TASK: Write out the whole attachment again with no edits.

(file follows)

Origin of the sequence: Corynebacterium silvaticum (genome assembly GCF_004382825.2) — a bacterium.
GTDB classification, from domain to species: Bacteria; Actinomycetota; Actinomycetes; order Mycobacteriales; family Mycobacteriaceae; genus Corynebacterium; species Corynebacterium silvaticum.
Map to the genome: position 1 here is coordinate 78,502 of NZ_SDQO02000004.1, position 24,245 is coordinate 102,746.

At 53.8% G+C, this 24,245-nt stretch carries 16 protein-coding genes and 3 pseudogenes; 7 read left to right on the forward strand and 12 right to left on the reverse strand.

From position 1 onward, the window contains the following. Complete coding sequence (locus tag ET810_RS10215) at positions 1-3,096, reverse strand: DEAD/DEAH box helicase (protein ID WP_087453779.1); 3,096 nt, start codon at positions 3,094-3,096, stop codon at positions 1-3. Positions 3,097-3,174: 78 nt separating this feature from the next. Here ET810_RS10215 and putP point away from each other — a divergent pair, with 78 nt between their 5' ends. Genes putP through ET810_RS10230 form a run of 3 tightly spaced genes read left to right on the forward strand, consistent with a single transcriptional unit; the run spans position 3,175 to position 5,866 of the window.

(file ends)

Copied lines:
Origin of the sequence: Corynebacterium silvaticum (genome assembly GCF_004382825.2) — a bacterium.
GTDB classification, from domain to species: Bacteria; Actinomycetota; Actinomycetes; order Mycobacteriales; family Mycobacteriaceae; genus Corynebacterium; species Corynebacterium silvaticum.
Map to the genome: position 1 here is coordinate 78,502 of NZ_SDQO02000004.1, position 24,245 is coordinate 102,746.

At 53.8% G+C, this 24,245-nt stretch carries 16 protein-coding genes and 3 pseudogenes; 7 read left to right on the forward strand and 12 right to left on the reverse strand.

From position 1 onward, the window contains the following. Complete coding sequence (locus tag ET810_RS10215) at positions 1-3,096, reverse strand: DEAD/DEAH box helicase (protein ID WP_087453779.1); 3,096 nt, start codon at positions 3,094-3,096, stop codon at positions 1-3. Positions 3,097-3,174: 78 nt separating this feature from the next. Here ET810_RS10215 and putP point away from each other — a divergent pair, with 78 nt between their 5' ends. Genes putP through ET810_RS10230 form a run of 3 tightly spaced genes read left to right on the forward strand, consistent with a single transcriptional unit; the run spans position 3,175 to position 5,866 of the window.